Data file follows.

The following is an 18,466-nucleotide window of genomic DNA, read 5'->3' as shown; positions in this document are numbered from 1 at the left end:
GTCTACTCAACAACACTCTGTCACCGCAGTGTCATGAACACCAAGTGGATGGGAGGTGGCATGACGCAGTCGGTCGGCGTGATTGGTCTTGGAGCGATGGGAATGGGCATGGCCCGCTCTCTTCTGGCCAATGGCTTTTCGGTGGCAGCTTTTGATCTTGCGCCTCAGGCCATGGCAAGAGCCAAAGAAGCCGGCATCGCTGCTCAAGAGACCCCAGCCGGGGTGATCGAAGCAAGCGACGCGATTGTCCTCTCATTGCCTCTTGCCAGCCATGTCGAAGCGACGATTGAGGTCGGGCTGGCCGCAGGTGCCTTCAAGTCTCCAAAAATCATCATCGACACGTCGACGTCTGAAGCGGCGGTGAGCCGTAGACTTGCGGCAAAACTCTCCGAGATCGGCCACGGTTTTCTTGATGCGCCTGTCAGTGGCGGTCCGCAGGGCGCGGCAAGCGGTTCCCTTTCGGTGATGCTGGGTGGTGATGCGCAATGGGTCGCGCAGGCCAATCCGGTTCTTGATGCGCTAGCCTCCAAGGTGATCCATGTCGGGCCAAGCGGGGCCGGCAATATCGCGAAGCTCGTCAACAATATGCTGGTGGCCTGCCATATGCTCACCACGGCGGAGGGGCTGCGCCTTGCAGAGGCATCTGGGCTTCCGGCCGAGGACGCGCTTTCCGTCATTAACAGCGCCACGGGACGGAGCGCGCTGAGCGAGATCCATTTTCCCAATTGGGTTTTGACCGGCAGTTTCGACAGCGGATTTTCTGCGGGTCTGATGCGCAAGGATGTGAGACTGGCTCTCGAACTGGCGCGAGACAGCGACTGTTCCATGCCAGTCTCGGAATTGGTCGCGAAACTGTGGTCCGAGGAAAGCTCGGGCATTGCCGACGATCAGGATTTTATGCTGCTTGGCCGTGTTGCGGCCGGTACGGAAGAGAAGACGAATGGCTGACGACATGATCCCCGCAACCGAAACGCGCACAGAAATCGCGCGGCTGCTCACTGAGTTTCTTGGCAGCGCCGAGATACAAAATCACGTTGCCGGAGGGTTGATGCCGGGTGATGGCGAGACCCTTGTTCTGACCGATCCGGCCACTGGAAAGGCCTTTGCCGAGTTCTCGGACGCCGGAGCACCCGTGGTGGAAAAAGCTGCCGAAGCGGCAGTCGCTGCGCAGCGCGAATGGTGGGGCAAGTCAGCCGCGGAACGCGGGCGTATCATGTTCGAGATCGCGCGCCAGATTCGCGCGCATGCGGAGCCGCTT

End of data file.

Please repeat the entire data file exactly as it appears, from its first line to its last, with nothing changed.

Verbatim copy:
The following is an 18,466-nucleotide window of genomic DNA, read 5'->3' as shown; positions in this document are numbered from 1 at the left end:
GTCTACTCAACAACACTCTGTCACCGCAGTGTCATGAACACCAAGTGGATGGGAGGTGGCATGACGCAGTCGGTCGGCGTGATTGGTCTTGGAGCGATGGGAATGGGCATGGCCCGCTCTCTTCTGGCCAATGGCTTTTCGGTGGCAGCTTTTGATCTTGCGCCTCAGGCCATGGCAAGAGCCAAAGAAGCCGGCATCGCTGCTCAAGAGACCCCAGCCGGGGTGATCGAAGCAAGCGACGCGATTGTCCTCTCATTGCCTCTTGCCAGCCATGTCGAAGCGACGATTGAGGTCGGGCTGGCCGCAGGTGCCTTCAAGTCTCCAAAAATCATCATCGACACGTCGACGTCTGAAGCGGCGGTGAGCCGTAGACTTGCGGCAAAACTCTCCGAGATCGGCCACGGTTTTCTTGATGCGCCTGTCAGTGGCGGTCCGCAGGGCGCGGCAAGCGGTTCCCTTTCGGTGATGCTGGGTGGTGATGCGCAATGGGTCGCGCAGGCCAATCCGGTTCTTGATGCGCTAGCCTCCAAGGTGATCCATGTCGGGCCAAGCGGGGCCGGCAATATCGCGAAGCTCGTCAACAATATGCTGGTGGCCTGCCATATGCTCACCACGGCGGAGGGGCTGCGCCTTGCAGAGGCATCTGGGCTTCCGGCCGAGGACGCGCTTTCCGTCATTAACAGCGCCACGGGACGGAGCGCGCTGAGCGAGATCCATTTTCCCAATTGGGTTTTGACCGGCAGTTTCGACAGCGGATTTTCTGCGGGTCTGATGCGCAAGGATGTGAGACTGGCTCTCGAACTGGCGCGAGACAGCGACTGTTCCATGCCAGTCTCGGAATTGGTCGCGAAACTGTGGTCCGAGGAAAGCTCGGGCATTGCCGACGATCAGGATTTTATGCTGCTTGGCCGTGTTGCGGCCGGTACGGAAGAGAAGACGAATGGCTGACGACATGATCCCCGCAACCGAAACGCGCACAGAAATCGCGCGGCTGCTCACTGAGTTTCTTGGCAGCGCCGAGATACAAAATCACGTTGCCGGAGGGTTGATGCCGGGTGATGGCGAGACCCTTGTTCTGACCGATCCGGCCACTGGAAAGGCCTTTGCCGAGTTCTCGGACGCCGGAGCACCCGTGGTGGAAAAAGCTGCCGAAGCGGCAGTCGCTGCGCAGCGCGAATGGTGGGGCAAGTCAGCCGCGGAACGCGGGCGTATCATGTTCGAGATCGCGCGCCAGATTCGCGCGCATGCGGAGCCGCTT